beckon

[bek-uhn]

verb (used with or without object)

to signal, summon, or direct by a gesture of the head or hand.
to lure; entice.

noun

a nod, gesture, etc., that signals, directs, summons, indicates agreement, or the like.

Origin of beckon

before 950; Middle English beknen, Old English gebē(a)cnian, derivative of bēacen beacon
Related formsbeck·on·er, nounbeck·on·ing·ly, adverbun·beck·oned, adjective

Synonyms for beckon

Dictionary.com Unabridged Based on the Random House Unabridged Dictionary, © Random House, Inc. 2019

Examples from the Web for beckoning

Contemporary Examples of beckoning

Historical Examples of beckoning

  • Gallus told him and he vanished through the curtains, whence he returned presently, beckoning them to advance.

    Pearl-Maiden

    H. Rider Haggard

  • Shiminya rose, and, beckoning the other to follow, opened and crept through the door of the hut behind him.

  • The air grew chilly and Miss Carthew appeared from the door, beckoning to Michael.

    Sinister Street, vol. 1

    Compton Mackenzie

  • "You are getting onto thin ice," screamed Grace in despair, beckoning wildly.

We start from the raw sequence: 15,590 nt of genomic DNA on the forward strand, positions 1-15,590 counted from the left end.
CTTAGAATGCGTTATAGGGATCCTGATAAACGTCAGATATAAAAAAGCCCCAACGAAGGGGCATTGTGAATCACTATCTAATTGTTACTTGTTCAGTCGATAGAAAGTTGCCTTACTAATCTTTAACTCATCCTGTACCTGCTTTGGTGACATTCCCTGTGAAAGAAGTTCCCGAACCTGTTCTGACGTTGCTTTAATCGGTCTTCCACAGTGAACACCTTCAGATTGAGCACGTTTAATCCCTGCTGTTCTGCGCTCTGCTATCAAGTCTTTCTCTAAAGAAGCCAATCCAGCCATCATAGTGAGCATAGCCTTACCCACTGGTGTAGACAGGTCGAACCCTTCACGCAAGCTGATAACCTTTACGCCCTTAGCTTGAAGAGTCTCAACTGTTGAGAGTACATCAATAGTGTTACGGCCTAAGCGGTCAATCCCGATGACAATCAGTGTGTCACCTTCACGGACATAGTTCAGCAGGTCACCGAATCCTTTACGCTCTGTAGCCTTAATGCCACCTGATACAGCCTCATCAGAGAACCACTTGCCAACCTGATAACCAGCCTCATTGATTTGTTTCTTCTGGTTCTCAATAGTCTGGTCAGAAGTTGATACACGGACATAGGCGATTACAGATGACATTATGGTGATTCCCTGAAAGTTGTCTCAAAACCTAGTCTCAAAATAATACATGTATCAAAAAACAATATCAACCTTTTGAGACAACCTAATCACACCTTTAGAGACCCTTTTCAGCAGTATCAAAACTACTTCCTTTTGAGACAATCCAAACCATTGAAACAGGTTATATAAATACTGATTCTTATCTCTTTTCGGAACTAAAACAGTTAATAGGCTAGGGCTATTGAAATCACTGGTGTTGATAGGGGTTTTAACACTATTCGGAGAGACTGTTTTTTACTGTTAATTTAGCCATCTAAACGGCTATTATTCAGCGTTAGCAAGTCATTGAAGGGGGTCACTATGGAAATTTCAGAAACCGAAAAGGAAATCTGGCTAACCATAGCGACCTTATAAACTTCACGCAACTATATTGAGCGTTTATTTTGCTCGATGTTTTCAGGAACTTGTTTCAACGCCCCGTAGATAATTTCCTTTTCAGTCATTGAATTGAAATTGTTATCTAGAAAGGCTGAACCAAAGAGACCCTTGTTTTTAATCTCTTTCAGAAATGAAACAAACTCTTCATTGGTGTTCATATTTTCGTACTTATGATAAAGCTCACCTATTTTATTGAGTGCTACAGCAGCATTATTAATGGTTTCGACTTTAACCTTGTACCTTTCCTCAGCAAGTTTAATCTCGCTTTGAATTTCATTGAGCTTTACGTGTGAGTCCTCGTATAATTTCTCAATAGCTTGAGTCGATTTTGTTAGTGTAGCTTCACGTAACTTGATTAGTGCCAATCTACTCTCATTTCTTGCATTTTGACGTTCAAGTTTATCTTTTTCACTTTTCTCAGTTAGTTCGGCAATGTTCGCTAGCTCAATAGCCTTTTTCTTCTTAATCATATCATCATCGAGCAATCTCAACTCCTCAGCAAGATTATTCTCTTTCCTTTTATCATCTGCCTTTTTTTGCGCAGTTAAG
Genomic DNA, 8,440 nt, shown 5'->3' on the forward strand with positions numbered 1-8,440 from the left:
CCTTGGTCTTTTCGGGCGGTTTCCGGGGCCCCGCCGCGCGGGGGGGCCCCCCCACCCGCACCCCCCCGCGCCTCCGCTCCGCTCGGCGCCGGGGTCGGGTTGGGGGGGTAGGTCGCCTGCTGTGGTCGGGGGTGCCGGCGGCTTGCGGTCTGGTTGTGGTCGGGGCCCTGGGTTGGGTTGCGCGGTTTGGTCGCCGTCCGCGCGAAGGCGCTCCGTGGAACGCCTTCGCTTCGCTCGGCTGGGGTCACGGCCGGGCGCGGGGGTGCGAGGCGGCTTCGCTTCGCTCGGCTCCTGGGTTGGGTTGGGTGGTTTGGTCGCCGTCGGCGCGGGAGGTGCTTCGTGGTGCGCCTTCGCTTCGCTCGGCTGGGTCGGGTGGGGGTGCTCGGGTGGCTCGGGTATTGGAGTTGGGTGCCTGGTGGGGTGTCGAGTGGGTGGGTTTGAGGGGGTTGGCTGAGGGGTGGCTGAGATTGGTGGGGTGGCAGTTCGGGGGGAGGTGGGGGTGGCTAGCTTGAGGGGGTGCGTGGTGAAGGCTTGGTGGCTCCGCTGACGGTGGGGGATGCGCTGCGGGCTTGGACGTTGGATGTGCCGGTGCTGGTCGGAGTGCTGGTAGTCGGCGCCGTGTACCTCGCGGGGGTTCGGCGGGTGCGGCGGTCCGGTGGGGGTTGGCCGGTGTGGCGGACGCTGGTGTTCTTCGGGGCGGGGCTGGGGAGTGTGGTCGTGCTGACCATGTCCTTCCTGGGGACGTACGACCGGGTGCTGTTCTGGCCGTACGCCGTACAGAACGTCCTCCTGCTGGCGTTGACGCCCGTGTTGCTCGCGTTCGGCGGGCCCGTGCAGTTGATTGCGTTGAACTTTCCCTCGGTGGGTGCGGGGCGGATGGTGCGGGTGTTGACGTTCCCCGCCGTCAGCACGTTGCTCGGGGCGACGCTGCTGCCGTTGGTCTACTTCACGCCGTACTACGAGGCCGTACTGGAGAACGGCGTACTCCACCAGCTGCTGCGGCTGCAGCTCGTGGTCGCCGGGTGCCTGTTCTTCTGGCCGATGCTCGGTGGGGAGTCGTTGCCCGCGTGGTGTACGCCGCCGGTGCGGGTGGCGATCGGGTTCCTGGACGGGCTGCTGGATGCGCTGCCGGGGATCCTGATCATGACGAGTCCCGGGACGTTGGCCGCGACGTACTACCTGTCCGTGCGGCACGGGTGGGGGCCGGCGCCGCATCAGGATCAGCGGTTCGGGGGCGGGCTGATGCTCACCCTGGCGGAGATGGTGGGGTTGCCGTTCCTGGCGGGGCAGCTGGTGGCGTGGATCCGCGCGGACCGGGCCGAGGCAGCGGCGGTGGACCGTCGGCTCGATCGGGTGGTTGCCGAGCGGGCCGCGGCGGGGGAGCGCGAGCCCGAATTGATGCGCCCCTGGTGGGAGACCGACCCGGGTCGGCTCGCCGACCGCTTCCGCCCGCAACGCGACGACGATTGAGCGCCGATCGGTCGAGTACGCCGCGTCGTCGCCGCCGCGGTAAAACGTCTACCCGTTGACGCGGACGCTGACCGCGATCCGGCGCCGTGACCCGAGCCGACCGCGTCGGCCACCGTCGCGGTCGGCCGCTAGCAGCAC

• They had much to confer about, with the uncertain future beckoning them on; and the main history of the cruise yet to be written.



British Dictionary definitions for beckoning

beckon

verb

to summon with a gesture of the hand or head
to entice or lure

noun

a summoning gesture
Derived Formsbeckoner, nounbeckoning, adjective, noun

Word Origin for beckon

Old English bīecnan, from bēacen sign; related to Old Saxon bōknian; see beacon
Collins English Dictionary - Complete & Unabridged 2012 Digital Edition © William Collins Sons & Co. Ltd. 1979, 1986 © HarperCollins Publishers 1998, 2000, 2003, 2005, 2006, 2007, 2009, 2012

Word Origin and History for beckoning

beckon

v.

Old English gebecnian (West Saxon beacnian) "to make a mute sign," derivative of beacen "a sign, beacon," from Proto-Germanic *bauknjan (cf. Old Saxon boknian, Old High German bouhnen), from PIE root *bha- "to shine" (see beacon). Related: Beckoned; beckoning. The noun is attested from 1718, from the verb.

Online Etymology Dictionary, © 2010 Douglas Harper